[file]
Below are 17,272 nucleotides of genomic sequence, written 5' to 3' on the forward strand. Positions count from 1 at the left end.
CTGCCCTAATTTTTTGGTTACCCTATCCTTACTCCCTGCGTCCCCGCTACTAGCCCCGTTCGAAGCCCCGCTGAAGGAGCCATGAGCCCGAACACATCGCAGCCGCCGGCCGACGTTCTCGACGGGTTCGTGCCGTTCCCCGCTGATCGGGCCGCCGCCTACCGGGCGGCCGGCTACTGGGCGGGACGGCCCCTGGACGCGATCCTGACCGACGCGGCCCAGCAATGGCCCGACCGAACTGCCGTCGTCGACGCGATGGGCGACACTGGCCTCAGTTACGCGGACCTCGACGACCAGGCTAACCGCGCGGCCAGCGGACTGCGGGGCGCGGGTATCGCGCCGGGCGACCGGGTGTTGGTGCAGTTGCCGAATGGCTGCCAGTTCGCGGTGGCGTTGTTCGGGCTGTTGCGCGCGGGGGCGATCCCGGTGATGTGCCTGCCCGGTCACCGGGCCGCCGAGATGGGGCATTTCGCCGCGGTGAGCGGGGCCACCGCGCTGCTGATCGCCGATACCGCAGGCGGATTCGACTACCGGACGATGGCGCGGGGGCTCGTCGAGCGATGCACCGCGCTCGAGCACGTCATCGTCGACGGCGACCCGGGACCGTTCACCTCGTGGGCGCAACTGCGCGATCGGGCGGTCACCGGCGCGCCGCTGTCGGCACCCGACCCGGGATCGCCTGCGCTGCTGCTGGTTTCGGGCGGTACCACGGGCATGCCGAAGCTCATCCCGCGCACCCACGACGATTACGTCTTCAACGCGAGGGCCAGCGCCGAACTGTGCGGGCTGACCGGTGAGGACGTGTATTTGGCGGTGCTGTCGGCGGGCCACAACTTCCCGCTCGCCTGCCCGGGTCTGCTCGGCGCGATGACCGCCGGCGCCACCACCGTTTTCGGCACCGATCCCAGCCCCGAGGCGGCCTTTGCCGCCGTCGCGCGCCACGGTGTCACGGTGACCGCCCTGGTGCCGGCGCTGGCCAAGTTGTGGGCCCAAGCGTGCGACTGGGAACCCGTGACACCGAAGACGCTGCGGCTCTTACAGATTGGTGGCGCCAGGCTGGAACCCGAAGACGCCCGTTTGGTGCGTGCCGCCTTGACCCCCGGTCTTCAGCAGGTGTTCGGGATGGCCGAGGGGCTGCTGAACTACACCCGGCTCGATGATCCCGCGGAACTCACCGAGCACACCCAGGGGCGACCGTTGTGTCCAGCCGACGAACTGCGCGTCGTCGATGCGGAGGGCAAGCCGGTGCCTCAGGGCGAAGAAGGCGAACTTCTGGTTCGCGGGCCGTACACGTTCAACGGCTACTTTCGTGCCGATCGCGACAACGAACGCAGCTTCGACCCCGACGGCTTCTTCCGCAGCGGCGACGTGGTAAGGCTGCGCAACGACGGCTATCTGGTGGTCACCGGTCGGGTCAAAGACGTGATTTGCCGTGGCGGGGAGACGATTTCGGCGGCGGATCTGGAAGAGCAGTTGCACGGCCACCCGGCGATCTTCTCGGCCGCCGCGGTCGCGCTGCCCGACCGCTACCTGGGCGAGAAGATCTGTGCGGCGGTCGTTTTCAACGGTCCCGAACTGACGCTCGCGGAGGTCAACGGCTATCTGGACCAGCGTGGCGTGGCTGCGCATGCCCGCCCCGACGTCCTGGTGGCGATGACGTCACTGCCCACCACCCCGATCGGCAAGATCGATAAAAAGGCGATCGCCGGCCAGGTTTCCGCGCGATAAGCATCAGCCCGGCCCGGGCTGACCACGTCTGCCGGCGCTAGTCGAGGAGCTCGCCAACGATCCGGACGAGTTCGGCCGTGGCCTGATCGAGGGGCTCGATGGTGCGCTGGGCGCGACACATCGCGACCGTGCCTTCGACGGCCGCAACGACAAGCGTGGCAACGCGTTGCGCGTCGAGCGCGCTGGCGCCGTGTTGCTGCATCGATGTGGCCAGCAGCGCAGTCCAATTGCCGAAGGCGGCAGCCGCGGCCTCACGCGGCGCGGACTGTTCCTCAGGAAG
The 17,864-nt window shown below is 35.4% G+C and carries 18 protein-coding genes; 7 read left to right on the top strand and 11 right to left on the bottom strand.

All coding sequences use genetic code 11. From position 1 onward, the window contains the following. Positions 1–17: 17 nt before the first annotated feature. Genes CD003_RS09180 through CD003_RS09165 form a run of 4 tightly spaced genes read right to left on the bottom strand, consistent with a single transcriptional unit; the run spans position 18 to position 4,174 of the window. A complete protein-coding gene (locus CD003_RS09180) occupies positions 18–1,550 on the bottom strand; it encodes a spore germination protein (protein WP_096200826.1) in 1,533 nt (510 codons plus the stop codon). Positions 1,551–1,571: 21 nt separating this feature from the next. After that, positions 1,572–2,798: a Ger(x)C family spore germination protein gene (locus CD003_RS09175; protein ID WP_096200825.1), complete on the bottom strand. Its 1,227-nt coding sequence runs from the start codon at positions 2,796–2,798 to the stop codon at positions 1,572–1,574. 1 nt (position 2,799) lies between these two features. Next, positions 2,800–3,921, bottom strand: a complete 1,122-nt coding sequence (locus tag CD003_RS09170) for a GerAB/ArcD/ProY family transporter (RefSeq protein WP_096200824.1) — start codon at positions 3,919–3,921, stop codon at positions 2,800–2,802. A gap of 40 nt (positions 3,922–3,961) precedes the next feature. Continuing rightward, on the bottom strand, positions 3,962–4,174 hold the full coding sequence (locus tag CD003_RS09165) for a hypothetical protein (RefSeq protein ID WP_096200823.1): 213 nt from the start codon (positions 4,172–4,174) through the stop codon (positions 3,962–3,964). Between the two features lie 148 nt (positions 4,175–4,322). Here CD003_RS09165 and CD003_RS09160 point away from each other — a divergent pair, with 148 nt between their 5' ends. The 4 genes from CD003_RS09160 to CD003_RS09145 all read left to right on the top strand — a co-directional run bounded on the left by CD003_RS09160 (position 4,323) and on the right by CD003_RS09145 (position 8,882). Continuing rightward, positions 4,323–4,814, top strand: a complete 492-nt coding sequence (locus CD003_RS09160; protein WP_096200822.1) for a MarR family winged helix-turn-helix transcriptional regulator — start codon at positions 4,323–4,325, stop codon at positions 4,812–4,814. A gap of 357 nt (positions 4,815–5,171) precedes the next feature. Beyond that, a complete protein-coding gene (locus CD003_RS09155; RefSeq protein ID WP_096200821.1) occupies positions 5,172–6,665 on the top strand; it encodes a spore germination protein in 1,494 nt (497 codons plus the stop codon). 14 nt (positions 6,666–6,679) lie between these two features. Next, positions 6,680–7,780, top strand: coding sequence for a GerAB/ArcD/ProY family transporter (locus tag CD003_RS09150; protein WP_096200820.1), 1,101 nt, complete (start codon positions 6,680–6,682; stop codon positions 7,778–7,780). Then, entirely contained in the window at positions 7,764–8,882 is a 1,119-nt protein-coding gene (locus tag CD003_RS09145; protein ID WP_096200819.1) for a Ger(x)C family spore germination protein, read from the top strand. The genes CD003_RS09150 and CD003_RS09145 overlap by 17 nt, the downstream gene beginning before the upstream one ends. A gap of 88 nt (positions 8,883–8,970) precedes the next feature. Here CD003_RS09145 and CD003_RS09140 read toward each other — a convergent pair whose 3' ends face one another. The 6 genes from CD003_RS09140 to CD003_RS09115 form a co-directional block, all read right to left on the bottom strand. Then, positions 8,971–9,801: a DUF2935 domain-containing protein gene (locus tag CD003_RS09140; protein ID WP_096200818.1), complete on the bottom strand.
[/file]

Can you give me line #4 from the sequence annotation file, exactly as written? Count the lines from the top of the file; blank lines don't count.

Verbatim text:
All coding sequences use genetic code 11. From position 1 onward, the window contains the following. Positions 1–17: 17 nt before the first annotated feature. Genes CD003_RS09180 through CD003_RS09165 form a run of 4 tightly spaced genes read right to left on the bottom strand, consistent with a single transcriptional unit; the run spans position 18 to position 4,174 of the window. A complete protein-coding gene (locus CD003_RS09180) occupies positions 18–1,550 on the bottom strand; it encodes a spore germination protein (protein WP_096200826.1) in 1,533 nt (510 codons plus the stop codon). Positions 1,551–1,571: 21 nt separating this feature from the next. After that, positions 1,572–2,798: a Ger(x)C family spore germination protein gene (locus CD003_RS09175; protein ID WP_096200825.1), complete on the bottom strand. Its 1,227-nt coding sequence runs from the start codon at positions 2,796–2,798 to the stop codon at positions 1,572–1,574. 1 nt (position 2,799) lies between these two features. Next, positions 2,800–3,921, bottom strand: a complete 1,122-nt coding sequence (locus tag CD003_RS09170) for a GerAB/ArcD/ProY family transporter (RefSeq protein WP_096200824.1) — start codon at positions 3,919–3,921, stop codon at positions 2,800–2,802. A gap of 40 nt (positions 3,922–3,961) precedes the next feature. Continuing rightward, on the bottom strand, positions 3,962–4,174 hold the full coding sequence (locus tag CD003_RS09165) for a hypothetical protein (RefSeq protein ID WP_096200823.1): 213 nt from the start codon (positions 4,172–4,174) through the stop codon (positions 3,962–3,964). Between the two features lie 148 nt (positions 4,175–4,322). Here CD003_RS09165 and CD003_RS09160 point away from each other — a divergent pair, with 148 nt between their 5' ends. The 4 genes from CD003_RS09160 to CD003_RS09145 all read left to right on the top strand — a co-directional run bounded on the left by CD003_RS09160 (position 4,323) and on the right by CD003_RS09145 (position 8,882). Continuing rightward, positions 4,323–4,814, top strand: a complete 492-nt coding sequence (locus CD003_RS09160; protein WP_096200822.1) for a MarR family winged helix-turn-helix transcriptional regulator — start codon at positions 4,323–4,325, stop codon at positions 4,812–4,814. A gap of 357 nt (positions 4,815–5,171) precedes the next feature. Beyond that, a complete protein-coding gene (locus CD003_RS09155; RefSeq protein ID WP_096200821.1) occupies positions 5,172–6,665 on the top strand; it encodes a spore germination protein in 1,494 nt (497 codons plus the stop codon). 14 nt (positions 6,666–6,679) lie between these two features. Next, positions 6,680–7,780, top strand: coding sequence for a GerAB/ArcD/ProY family transporter (locus tag CD003_RS09150; protein WP_096200820.1), 1,101 nt, complete (start codon positions 6,680–6,682; stop codon positions 7,778–7,780). Then, entirely contained in the window at positions 7,764–8,882 is a 1,119-nt protein-coding gene (locus tag CD003_RS09145; protein ID WP_096200819.1) for a Ger(x)C family spore germination protein, read from the top strand. The genes CD003_RS09150 and CD003_RS09145 overlap by 17 nt, the downstream gene beginning before the upstream one ends. A gap of 88 nt (positions 8,883–8,970) precedes the next feature. Here CD003_RS09145 and CD003_RS09140 read toward each other — a convergent pair whose 3' ends face one another. The 6 genes from CD003_RS09140 to CD003_RS09115 form a co-directional block, all read right to left on the bottom strand. Then, positions 8,971–9,801: a DUF2935 domain-containing protein gene (locus tag CD003_RS09140; protein ID WP_096200818.1), complete on the bottom strand.